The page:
The storm hit late in the afternoon, around the time to leave from work.  Fortunately I was working late that night, and a good friend of mine called and warned me about the bad weather.  Since I didn’t want to have RedRock damaged, I took refuge in the underground parking lot at a mall across the street from my office.  Suffice to say, I was not the only one!

However, the HHR did not fare as well.  At the time of the storm, the HHR was in the parking lot at my wife’s workplace.  She took the picture shown here from the side door of her office.  It is a very helpless feeling when hail of this size falls knowing all too well the amount of damage being done.

The next day, my wife called our insurance carrier.  The rep was very nice and said they had received many calls reporting this sort of damage.  During that call, the rep gave my wife an appointment to have the HHR inspected.

As we talked about this with my wife later that night, I did a few Google searches trying to figure out the current value of our 2008 Chevy HHR.  It was then when I realized the HHR might be totaled.  Like I mentioned above, our HHR was not a luxury cruiser, however mechanically it was in perfect shape with something like 83,000 miles on the odometer.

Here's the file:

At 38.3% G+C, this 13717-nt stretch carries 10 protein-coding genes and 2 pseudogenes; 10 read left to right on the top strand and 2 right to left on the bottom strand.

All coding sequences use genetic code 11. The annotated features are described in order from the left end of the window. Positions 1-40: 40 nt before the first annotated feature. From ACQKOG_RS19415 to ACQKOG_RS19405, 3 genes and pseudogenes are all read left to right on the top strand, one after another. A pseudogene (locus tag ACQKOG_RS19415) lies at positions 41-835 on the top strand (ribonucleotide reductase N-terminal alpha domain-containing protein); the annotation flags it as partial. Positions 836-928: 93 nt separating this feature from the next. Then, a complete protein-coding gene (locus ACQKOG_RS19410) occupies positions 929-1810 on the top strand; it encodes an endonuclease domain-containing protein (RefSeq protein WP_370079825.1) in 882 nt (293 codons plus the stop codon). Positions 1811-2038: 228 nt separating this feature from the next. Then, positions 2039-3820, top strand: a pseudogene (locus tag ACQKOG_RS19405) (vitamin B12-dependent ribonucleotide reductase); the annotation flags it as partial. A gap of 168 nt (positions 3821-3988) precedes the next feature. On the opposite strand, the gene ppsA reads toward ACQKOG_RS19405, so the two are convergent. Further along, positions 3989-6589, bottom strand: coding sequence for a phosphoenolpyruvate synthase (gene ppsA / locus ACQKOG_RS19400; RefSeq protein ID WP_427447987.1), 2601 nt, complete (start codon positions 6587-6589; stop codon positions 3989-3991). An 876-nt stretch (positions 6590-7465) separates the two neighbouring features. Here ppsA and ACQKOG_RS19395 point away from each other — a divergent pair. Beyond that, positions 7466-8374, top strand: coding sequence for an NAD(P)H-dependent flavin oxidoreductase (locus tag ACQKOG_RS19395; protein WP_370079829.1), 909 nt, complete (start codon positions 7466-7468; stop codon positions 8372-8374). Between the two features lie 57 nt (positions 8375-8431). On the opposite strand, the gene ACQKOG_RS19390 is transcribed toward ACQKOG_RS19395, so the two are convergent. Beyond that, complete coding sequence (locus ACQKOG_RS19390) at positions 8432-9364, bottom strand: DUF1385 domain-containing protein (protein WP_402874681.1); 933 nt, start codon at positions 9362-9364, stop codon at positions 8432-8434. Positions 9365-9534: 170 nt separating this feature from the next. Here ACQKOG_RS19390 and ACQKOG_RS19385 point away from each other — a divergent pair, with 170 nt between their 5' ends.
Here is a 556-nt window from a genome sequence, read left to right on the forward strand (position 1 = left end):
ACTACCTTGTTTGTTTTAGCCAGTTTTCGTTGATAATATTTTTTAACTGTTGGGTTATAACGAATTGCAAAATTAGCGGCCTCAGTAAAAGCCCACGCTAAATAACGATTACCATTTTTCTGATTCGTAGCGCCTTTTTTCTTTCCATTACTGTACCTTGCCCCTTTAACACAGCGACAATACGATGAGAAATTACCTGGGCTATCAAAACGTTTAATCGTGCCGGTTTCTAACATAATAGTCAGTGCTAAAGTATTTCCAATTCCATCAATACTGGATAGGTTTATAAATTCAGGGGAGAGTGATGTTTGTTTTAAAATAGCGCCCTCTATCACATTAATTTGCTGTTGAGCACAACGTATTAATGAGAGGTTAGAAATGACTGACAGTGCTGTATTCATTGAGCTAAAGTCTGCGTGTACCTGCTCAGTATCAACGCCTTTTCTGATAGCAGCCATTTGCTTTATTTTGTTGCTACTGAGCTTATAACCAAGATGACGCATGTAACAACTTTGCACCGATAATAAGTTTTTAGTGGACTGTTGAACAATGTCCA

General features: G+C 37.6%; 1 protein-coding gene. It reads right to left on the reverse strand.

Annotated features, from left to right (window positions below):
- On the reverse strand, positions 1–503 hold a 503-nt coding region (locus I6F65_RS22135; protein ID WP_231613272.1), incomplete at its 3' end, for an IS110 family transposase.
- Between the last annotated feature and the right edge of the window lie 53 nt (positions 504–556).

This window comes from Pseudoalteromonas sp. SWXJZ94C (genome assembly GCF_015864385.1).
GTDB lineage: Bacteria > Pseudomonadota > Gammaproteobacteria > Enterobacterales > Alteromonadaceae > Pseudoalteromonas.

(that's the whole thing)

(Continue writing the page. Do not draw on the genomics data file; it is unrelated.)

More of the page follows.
After a lengthy 40 minute inspection, the adjuster gave us the bad news:  it would take almost $5,000 to repair the hail dings.  He said this is a very time-consuming process and the amount of time to repair damage was too large.  For example, the hood took several direct hits…

And these are only the larger ones.  There were multiple smaller dings that did not show up very well in these pictures.  What about the roof?  Well, these pictures show what happened there…

The insurance company gave us two settlement options:

  1. Accept the lesser amount of money, keep the car and have it repaired.  The problem with this option was the title would be re-issued as “salvage” and the HHR would need a road-worthiness inspection.
  2. Accept a larger amount of money and have it towed away.

The first offer didn’t thrill me.  That road-worthiness inspection has “hassle” written all over it and the salvage title means resale value would be non-existent.  So, we accepted the second offer which incidentally was very fair.  We had entertained the idea of trading the HHR and we were semi-looking but not very serious as of yet.  I suppose this means we will be getting a new car sooner than later (stay tuned, I’ll have an update on our next car!).

Sadly though, the rollback truck showed up yesterday and took the HHR away…

So long, HHR!

Shooting Clay Pigeons